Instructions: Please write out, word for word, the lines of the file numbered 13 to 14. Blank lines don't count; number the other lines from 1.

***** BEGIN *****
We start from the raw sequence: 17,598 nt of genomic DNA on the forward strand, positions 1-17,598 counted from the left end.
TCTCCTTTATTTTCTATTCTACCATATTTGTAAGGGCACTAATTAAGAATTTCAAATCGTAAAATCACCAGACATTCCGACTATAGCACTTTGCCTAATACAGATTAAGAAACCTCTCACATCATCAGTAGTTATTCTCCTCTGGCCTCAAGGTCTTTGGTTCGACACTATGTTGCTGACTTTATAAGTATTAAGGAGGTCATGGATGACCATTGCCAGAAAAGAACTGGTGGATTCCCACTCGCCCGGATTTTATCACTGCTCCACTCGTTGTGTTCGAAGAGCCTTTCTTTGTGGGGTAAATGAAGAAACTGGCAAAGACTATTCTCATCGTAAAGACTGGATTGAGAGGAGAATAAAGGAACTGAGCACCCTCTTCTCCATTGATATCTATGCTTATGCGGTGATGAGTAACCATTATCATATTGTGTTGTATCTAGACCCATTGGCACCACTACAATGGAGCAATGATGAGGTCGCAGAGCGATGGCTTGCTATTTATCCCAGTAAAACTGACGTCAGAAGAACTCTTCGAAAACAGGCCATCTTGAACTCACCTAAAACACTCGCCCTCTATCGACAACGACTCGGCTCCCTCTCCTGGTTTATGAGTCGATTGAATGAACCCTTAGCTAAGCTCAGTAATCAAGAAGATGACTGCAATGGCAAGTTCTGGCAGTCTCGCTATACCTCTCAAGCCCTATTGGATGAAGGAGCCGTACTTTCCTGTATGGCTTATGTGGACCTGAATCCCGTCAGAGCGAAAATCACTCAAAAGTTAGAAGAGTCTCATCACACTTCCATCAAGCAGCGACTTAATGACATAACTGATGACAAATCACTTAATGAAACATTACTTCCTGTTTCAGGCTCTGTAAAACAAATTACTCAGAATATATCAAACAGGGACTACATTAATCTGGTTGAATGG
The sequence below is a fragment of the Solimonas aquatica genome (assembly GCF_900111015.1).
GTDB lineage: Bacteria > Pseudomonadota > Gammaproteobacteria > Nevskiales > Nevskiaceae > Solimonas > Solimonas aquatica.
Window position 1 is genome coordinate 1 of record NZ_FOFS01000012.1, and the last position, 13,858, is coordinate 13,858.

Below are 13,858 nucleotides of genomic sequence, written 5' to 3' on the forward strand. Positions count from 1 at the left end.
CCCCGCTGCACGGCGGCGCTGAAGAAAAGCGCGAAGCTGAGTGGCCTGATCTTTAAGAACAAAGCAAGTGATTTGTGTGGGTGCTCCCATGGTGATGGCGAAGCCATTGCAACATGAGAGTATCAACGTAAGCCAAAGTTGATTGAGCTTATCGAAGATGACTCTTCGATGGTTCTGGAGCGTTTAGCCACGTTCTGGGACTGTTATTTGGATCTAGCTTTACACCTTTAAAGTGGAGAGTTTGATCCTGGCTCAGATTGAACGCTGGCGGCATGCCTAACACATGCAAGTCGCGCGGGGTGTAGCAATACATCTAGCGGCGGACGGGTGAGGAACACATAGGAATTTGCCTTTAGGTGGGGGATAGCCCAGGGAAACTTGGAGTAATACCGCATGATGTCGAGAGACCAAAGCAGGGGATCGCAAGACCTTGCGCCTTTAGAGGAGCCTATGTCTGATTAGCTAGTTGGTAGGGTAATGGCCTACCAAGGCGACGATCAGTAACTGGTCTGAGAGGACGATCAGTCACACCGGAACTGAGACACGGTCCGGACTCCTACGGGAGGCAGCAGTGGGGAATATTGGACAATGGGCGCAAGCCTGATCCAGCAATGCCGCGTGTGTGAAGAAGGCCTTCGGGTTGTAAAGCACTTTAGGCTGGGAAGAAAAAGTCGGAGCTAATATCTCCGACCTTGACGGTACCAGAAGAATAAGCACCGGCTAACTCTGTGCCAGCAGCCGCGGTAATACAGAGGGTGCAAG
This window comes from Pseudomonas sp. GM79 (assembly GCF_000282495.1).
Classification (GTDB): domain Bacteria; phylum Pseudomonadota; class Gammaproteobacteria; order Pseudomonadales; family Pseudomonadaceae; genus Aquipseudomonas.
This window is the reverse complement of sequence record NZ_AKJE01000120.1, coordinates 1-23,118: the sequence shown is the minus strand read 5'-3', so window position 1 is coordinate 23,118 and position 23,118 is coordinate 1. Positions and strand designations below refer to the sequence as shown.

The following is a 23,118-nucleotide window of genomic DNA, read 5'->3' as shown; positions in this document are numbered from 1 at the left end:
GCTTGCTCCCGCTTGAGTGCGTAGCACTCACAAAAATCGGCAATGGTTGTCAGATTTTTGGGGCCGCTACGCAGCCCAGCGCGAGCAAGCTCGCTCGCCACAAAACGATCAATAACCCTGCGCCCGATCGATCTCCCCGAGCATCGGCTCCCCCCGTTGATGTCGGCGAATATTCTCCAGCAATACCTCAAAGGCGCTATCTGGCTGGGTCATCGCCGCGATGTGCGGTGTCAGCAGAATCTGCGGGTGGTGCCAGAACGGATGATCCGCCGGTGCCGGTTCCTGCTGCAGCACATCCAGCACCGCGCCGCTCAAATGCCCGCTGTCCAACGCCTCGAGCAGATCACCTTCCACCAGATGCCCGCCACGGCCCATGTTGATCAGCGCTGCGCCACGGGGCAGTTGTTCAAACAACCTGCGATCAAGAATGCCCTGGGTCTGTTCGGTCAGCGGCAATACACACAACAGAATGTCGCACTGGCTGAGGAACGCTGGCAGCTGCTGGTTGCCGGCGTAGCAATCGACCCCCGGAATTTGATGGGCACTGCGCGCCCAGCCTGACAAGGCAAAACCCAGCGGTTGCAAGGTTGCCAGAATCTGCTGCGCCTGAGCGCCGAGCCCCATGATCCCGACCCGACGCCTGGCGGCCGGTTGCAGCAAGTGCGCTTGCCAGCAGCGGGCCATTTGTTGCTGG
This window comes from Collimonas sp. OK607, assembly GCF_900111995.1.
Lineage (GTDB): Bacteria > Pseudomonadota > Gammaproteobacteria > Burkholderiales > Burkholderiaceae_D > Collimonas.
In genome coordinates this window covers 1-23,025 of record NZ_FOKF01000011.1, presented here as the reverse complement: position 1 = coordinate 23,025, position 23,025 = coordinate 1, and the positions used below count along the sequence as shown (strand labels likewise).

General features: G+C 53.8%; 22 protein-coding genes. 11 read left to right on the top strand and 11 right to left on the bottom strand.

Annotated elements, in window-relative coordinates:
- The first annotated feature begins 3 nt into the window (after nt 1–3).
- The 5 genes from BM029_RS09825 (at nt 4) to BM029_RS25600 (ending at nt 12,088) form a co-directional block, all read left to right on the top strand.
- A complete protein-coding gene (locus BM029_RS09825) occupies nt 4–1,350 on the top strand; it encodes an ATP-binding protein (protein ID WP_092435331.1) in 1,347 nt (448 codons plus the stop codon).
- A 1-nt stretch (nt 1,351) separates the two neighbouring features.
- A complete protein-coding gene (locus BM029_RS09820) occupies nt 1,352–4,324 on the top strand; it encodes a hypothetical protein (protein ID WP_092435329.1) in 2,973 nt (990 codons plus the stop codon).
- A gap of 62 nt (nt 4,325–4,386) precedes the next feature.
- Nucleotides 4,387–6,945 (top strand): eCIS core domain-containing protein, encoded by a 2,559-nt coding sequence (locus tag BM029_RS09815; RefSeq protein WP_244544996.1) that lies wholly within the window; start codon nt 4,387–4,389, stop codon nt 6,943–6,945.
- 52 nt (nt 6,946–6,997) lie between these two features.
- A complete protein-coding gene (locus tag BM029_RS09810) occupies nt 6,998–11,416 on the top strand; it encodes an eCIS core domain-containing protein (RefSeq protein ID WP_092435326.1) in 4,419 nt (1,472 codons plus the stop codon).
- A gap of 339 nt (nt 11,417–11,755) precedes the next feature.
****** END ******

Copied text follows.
This window comes from Collimonas sp. OK607, assembly GCF_900111995.1.
Lineage (GTDB): Bacteria > Pseudomonadota > Gammaproteobacteria > Burkholderiales > Burkholderiaceae_D > Collimonas.